Grasshopper Glacier (Wyoming)

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Grasshopper Glacier (Wyoming)
Map showing the location of Grasshopper Glacier (Wyoming)
Map showing the location of Grasshopper Glacier (Wyoming)
Grasshopper Glacier (Wyoming)
Type Mountain glacier
Coordinates 43°14′12″N 109°39′55″W / 43.23667°N 109.66528°W / 43.23667; -109.66528Coordinates: 43°14′12″N 109°39′55″W / 43.23667°N 109.66528°W / 43.23667; -109.66528[1]
Length 1.3 mi (2.1 km)
Terminus outflow stream/proglacial lake
Status retreating

Grasshopper Glacier is located in Shoshone National Forest, in the US state of Wyoming on the east of the Continental Divide in the Wind River Range.[2] Grasshopper Glacier is in the Fitzpatrick Wilderness, and is part of the largest grouping of glaciers in the American Rocky Mountains. The glacier flows north, and glacial runoff supplies water to Grasshopper Creek, flowing eventually into the Wind River. The glacier shares a glacial margin with Klondike Glacier, located to the south. The glacier is named for grasshoppers that have been found entombed in the ice.[3]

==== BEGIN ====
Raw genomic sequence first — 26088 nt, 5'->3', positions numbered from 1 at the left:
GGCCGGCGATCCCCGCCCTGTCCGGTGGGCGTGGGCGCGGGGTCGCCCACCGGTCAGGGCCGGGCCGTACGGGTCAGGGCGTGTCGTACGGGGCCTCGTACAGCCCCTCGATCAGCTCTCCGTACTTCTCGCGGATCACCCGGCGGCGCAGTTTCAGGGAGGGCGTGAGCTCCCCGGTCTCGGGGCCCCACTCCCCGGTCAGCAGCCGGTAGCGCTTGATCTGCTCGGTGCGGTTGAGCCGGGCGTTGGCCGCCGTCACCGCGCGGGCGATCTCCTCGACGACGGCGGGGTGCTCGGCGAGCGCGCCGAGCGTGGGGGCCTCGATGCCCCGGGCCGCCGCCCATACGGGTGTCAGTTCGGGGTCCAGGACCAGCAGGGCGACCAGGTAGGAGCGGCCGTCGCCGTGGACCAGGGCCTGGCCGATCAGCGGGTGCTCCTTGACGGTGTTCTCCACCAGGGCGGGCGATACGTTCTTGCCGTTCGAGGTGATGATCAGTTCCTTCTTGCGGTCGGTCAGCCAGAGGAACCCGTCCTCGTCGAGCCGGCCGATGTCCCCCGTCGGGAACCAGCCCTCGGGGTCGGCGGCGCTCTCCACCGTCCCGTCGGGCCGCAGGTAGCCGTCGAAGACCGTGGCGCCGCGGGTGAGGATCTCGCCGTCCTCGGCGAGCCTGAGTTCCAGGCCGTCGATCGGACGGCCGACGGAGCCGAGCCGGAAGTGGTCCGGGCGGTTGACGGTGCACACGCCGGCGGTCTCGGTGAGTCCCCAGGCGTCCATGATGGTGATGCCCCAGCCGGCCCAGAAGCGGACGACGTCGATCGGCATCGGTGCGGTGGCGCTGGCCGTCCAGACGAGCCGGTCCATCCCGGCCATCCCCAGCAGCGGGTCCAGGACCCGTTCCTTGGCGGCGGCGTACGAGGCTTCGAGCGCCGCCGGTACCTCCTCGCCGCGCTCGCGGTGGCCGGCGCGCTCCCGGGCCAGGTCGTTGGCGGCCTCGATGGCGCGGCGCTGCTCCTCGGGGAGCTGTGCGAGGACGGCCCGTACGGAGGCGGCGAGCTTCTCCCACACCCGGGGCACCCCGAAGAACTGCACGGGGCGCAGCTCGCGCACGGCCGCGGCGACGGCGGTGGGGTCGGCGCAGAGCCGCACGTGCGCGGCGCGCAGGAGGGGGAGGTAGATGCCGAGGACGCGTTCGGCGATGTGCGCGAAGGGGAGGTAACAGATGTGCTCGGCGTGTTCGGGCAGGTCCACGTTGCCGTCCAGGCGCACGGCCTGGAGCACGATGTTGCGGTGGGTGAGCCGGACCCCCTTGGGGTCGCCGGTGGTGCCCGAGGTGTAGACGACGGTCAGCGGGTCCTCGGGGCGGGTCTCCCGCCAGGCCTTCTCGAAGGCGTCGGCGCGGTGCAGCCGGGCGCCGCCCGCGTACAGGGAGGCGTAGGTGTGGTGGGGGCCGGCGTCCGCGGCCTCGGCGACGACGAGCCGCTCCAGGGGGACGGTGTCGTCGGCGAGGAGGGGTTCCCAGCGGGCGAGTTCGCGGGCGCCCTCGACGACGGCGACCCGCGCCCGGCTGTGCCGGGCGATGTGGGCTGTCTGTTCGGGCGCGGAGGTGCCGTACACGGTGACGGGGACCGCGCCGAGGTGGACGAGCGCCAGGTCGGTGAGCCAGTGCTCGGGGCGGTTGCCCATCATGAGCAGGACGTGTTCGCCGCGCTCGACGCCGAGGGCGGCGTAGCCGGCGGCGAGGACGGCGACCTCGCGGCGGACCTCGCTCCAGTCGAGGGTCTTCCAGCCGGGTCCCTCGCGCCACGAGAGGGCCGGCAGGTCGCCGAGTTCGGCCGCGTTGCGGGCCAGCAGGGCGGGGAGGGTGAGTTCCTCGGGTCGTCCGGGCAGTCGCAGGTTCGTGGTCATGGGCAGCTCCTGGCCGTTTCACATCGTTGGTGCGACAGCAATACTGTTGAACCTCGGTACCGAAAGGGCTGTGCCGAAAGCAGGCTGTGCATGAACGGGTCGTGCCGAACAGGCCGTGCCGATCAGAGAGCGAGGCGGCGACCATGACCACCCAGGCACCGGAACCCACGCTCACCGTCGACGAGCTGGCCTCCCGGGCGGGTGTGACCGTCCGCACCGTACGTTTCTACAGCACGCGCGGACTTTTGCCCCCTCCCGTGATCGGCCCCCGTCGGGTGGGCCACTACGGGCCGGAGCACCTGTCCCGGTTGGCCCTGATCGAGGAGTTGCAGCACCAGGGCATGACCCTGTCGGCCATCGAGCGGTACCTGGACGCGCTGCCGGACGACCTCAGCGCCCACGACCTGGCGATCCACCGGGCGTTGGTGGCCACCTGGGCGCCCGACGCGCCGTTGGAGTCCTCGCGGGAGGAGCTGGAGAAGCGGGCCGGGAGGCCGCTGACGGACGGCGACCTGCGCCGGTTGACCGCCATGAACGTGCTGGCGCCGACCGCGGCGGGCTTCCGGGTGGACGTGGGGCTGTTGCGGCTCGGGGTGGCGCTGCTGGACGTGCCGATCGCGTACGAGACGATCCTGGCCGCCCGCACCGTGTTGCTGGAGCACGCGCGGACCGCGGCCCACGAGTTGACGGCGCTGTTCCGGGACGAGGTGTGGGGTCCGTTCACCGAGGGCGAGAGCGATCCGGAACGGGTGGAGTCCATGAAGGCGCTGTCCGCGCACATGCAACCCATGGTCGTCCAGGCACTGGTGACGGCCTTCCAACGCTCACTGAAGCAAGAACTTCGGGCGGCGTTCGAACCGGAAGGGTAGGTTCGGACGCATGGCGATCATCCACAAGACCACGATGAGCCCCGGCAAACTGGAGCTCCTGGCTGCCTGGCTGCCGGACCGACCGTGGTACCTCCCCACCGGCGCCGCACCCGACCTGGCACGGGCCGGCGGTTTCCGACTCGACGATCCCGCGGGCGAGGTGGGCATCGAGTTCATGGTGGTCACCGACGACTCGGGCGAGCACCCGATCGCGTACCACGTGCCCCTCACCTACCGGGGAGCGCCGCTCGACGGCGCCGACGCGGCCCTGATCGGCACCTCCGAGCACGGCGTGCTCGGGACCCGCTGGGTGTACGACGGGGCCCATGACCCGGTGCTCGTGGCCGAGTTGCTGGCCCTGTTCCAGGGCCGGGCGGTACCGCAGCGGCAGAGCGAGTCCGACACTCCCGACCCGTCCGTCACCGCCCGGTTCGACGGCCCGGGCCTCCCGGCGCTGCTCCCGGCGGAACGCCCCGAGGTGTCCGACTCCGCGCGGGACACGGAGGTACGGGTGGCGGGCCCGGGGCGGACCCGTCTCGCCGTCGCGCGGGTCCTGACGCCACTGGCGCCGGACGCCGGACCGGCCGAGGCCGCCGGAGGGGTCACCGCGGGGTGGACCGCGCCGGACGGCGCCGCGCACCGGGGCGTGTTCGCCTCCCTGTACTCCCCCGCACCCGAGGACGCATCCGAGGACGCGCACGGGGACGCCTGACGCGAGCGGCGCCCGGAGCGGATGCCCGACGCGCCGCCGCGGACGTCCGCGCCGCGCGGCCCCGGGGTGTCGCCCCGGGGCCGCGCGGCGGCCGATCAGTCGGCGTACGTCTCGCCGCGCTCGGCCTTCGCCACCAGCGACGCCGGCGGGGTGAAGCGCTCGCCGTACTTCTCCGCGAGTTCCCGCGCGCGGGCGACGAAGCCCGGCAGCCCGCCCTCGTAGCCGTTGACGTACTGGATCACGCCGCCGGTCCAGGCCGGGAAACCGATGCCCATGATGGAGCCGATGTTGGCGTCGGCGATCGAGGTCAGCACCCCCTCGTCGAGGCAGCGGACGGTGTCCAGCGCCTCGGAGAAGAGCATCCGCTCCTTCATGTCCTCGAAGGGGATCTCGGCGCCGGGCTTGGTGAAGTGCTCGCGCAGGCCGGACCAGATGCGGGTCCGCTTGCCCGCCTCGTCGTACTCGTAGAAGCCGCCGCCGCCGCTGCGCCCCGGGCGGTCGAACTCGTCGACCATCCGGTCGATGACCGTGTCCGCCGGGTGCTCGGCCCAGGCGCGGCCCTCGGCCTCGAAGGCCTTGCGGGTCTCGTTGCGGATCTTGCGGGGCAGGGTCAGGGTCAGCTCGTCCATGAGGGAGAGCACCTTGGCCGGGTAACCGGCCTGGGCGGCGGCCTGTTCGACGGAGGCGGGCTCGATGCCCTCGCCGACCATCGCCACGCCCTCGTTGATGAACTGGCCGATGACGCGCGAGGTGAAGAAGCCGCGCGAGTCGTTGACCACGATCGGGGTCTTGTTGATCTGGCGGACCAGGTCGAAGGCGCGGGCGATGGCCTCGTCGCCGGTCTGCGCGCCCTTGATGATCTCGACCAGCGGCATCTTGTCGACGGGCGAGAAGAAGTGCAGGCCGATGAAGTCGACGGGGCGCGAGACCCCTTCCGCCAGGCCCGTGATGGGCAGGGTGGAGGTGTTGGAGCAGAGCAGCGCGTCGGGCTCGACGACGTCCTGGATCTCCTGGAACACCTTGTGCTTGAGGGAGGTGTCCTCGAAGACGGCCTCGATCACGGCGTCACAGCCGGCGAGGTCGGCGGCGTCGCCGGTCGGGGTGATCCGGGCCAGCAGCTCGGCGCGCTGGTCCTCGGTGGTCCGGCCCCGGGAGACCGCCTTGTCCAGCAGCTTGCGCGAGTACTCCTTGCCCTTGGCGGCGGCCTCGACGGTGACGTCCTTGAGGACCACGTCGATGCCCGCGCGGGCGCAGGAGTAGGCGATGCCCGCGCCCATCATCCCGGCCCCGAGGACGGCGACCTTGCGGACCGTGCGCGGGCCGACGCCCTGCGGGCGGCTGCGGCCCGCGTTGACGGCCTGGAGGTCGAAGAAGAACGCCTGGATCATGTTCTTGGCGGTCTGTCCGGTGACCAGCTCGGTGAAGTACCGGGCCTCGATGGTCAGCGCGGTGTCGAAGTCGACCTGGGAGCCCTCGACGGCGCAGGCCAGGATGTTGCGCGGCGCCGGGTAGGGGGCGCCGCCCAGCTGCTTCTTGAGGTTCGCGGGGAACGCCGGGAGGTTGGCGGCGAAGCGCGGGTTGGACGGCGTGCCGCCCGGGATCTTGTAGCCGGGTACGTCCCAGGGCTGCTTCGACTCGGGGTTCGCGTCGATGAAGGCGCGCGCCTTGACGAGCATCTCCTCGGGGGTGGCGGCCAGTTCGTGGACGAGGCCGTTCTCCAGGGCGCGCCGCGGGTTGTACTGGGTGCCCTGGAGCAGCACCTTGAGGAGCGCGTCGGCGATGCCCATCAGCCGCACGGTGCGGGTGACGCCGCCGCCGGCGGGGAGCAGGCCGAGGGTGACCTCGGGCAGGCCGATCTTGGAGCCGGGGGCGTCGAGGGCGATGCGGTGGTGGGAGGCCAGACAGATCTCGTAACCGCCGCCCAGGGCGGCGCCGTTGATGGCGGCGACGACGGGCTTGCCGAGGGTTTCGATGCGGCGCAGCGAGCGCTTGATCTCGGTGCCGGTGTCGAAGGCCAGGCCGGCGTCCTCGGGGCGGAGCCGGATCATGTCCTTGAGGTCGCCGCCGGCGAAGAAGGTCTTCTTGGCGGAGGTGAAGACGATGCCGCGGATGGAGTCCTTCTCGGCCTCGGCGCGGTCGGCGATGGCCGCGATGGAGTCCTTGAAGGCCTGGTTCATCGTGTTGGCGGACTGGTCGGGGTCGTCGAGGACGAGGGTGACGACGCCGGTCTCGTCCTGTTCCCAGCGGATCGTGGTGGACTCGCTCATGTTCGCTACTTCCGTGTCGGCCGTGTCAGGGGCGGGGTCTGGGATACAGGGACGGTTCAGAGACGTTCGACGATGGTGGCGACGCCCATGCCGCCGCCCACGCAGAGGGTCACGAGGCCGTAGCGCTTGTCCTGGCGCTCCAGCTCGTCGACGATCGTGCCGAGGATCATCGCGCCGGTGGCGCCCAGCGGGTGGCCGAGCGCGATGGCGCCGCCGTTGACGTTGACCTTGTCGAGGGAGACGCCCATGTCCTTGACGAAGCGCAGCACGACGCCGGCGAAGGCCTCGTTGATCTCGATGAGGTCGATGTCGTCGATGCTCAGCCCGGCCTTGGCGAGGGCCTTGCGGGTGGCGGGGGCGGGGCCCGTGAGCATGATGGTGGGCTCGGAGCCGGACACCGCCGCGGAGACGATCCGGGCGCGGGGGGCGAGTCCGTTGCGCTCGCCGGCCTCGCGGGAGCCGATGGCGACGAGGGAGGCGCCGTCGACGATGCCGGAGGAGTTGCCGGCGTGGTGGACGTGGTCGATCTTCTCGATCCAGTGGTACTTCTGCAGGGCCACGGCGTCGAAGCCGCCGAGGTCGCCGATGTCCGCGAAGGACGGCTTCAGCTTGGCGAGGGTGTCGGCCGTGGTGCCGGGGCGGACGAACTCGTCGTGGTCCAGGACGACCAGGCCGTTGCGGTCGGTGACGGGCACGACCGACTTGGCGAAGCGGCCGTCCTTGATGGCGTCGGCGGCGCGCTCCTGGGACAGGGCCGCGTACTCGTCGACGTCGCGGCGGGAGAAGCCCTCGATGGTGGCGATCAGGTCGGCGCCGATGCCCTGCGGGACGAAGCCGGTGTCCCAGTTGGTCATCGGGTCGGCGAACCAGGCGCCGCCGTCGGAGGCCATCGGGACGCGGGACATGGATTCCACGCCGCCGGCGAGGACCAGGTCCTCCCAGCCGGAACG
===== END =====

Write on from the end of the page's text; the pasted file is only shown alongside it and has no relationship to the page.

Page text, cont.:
Between September 6 and 10, 2003, a glacial lake outburst flood (GLOF) was recorded when the proglacial lake at the head of the glacier burst through a glacial dam, and water from the lake carved a trench down the center of the glacier for over a half-mile (.8 km). An estimated 650 million gallons of water were released in four days, raising the flow level of Dinwoody Creek from 200 cu ft (5.7×10−9 km3) per second to 900 cu ft (2.5×10−8 km3) per second, as recorded at a gauging station 17 mi (27 km) downstream. Debris from the flood was deposited more than 20 mi (32 km) downstream. The GLOF has been attributed to the rapid retreat of the glacier, which has been ongoing since the glacier was first accurately measured in the 1960s.[3]


  1. ^ "Grasshopper Glacier". Geographic Names Information System. United States Geological Survey. Retrieved 2012-08-25. 
  2. ^ Gannett Peak, WY (Map). TopoQwest (United States Geological Survey Maps). Retrieved 2012-08-25. 
  3. ^ a b Thuermer, Angus (2004). "The day the Grasshopper burped". Jackson Hole News and Guide. Retrieved 2012-08-25. 

See also[edit]